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A 1958 Christmas in Owen Sound

December 24, 2016

And now, twenty one-year-old Angus finds himself in a quiet, unoccupied room. He sits down on a couch and looks around. There stands a Christmas tree in a corner. It’s not like those he’s known. This one is spare. Its skeletal limbs struggle to hold the gifts laden upon them. Yellow bulbs blaze, imparting pinpricks of light amid the dead branches upon which they rest.

Angus knows he’s in Owen Sound again. That’s because he has a lingering memory of walking here from the Canadian Pacific Railway roundhouse. There, steam locomotives had filled the interior with billows of white.

A wall calendar near the tree shows almost every day in 1958 stroked off. Angus senses that a young couple resides here, having just started their lives together. The gentleman evidently enjoys taking pictures—there are a couple of cameras in leather cases lying on a side table. He likes trains too, as Angus does—there are HO scale freight car kits in Athearn and HObbyLine boxes on a shelf. Perhaps more in those unopened gifts.

The couch under Angus sags beneath his weight. It’s second-hand. He can tell by the way the springs dig into his pant legs through the fabric. But he senses that the young couple who lives here won’t mind his presence. Or the melting snow from his boots that is creating a puddle on the linoleum floor. The occupants seem to have beckoned Angus here in their absence.

Absence—that word pervades the scene and Angus’s thoughts. He gazes at the little tree. It must have been passed over on an Owen Sound lot until the resident young couple brought it to their second floor apartment.

That tree, that sprig over there in the corner, speaks of sadness and loss over the earlier months of 1958. That absence forms a vision in Angus’s imagination. He sees a young mother hospitalized for weeks, barely clinging to life. And a heartbroken father, picking out a tiny casket at a local funeral home.

Angus swallows a lump in his throat. Tonight, in 1958 and in his regular life in the 21st century, a baby girl who never knew a waking breath lies under frozen ground in an Ontario cemetery. That little girl is the absence Angus feels in this scene, spoken of by the tree which will end up on a bonfire a week or two from now.

But there are also those yellow bulbs of light on that Christmas pine. And those gifts. They have been wrapped with loving hands. Angus can read some of the tags. To Mac from Mary Lou. And others. To Mary Lou from Mac.

Angus bows his head. He closes his eyes and says a prayer for this young couple, this Mac and Mary Lou. He prays that they will know happiness instead of grief in 1959. That their heartbreak will mend. That they will go forward in their life together like those blazing lights of hope on that tree.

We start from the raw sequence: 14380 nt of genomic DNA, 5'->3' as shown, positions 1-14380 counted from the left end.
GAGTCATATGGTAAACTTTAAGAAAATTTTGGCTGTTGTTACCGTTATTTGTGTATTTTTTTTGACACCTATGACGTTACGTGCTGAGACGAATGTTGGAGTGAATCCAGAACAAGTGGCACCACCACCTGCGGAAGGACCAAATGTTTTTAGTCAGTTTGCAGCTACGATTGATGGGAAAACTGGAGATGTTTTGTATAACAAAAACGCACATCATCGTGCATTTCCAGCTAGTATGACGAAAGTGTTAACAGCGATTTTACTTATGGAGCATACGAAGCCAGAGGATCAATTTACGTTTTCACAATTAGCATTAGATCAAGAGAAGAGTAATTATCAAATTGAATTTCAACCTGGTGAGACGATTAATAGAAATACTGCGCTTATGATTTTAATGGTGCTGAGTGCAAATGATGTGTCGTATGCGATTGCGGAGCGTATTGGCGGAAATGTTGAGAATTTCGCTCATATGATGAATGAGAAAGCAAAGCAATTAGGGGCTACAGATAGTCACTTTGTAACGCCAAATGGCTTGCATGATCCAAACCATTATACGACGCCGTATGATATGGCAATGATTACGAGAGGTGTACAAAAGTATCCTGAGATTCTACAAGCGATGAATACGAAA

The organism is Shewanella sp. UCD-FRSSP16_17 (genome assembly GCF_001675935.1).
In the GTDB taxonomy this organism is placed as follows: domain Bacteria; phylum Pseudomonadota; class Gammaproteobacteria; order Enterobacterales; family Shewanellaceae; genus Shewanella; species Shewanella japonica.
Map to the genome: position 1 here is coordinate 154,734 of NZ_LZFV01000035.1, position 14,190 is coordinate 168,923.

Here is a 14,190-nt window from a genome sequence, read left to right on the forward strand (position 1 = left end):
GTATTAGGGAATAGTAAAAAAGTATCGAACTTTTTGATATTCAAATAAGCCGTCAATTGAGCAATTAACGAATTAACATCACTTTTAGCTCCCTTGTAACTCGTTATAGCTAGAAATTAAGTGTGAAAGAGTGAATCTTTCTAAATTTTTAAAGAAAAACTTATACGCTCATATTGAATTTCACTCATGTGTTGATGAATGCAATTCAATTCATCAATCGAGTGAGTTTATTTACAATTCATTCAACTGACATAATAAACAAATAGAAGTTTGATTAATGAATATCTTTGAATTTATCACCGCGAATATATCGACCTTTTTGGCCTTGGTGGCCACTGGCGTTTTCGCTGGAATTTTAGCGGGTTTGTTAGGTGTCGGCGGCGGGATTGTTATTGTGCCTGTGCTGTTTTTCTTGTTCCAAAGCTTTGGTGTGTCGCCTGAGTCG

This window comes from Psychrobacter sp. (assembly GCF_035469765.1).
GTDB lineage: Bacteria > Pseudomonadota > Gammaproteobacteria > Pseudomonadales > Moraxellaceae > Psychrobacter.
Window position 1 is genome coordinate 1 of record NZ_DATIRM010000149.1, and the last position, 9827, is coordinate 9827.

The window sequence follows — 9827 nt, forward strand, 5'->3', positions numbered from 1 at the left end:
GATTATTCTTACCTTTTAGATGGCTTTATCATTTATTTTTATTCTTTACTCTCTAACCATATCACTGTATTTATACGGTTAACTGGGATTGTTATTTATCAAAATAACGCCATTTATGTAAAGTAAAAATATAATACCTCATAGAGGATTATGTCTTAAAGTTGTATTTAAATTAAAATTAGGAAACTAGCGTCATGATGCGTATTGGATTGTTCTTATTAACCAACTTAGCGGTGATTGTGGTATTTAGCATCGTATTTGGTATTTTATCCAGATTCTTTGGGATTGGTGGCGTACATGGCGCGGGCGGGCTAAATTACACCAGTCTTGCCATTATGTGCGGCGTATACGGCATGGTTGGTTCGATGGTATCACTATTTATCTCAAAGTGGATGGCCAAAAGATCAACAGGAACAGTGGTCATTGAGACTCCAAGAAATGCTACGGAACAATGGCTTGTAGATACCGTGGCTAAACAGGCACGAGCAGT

Maybe this young couple, this Mary Lou and Mac, will have another child again soon. One that survives. Maybe he’ll be a boy, like Angus. Looking at those gifts around the tree, Angus ponders who this boy might become, were he to be. That boy would have double the responsibility to live his life well. For it would be not just for himself, but also for his deceased sister. Would she have not lost her life, he would never have his.

Would such a boy, were he to be, have an awareness of the circumstances by which his parents’ life began together? I think he would, Angus says to himself. I think he will. Like his parents, that boy will experience challenges and trials, but he’ll blaze forward. Like those twinkling yellow lights on that tree over there in 1958.

Angus can see a certain Christmas Eve coming, in his time, in the second decade of the 21st century. Generations removed from this 1958 scene in Owen Sound. By then, the boy’s parents will be lying in the same ground as his deceased sister. Angus can see that boy, the future child of this young couple, struggling to find the right words to express what he’s feeling, despite his talents as a writer. For that boy, this writer-to-be, will miss those parents—Mac and Mary Lou—on a December 24th with a sense of loss he cannot hope to express.

In that small Owen Sound room, with its bristly tree and yellow lights, Angus rises from the sagging couch. He thanks the young husband and wife for inviting him in, for revealing something of themselves. For showing him that the joy of love will blaze through despite the heartbreak of loss.

Then Angus walks outside, into the cold winter of 1958. He’s a better person now, for those moments in front of that little tree.

Happy Christmas to all.

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